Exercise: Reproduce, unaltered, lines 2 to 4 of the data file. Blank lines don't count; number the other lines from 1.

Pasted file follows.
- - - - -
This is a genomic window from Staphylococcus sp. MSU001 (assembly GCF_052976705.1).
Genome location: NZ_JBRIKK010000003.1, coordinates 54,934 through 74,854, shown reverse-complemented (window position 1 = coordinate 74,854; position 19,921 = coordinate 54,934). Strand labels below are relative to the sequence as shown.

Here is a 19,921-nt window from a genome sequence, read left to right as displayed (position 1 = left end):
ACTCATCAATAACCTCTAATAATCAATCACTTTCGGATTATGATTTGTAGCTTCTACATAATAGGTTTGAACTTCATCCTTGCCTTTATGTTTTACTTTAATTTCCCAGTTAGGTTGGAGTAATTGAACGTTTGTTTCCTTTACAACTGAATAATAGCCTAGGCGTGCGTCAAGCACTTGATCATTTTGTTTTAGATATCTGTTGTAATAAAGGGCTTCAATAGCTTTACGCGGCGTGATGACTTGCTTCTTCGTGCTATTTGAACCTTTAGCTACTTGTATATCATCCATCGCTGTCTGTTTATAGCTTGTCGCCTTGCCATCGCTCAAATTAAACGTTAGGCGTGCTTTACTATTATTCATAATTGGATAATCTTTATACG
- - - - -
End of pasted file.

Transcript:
Genome location: NZ_JBRIKK010000003.1, coordinates 54,934 through 74,854, shown reverse-complemented (window position 1 = coordinate 74,854; position 19,921 = coordinate 54,934). Strand labels below are relative to the sequence as shown.

Here is a 19,921-nt window from a genome sequence, read left to right as displayed (position 1 = left end):
ACTCATCAATAACCTCTAATAATCAATCACTTTCGGATTATGATTTGTAGCTTCTACATAATAGGTTTGAACTTCATCCTTGCCTTTATGTTTTACTTTAATTTCCCAGTTAGGTTGGAGTAATTGAACGTTTGTTTCCTTTACAACTGAATAATAGCCTAGGCGTGCGTCAAGCACTTGATCATTTTGTTTTAGATATCTGTTGTAATAAAGGGCTTCAATAGCTTTACGCGGCGTGATGACTTGCTTCTTCGTGCTATTTGAACCTTTAGCTACTTGTATATCATCCATCGCTGTCTGTTTATAGCTTGTCGCCTTGCCATCGCTCAAATTAAACGTTAGGCGTGCTTTACTATTATTCATAATTGGATAATCTTTATACG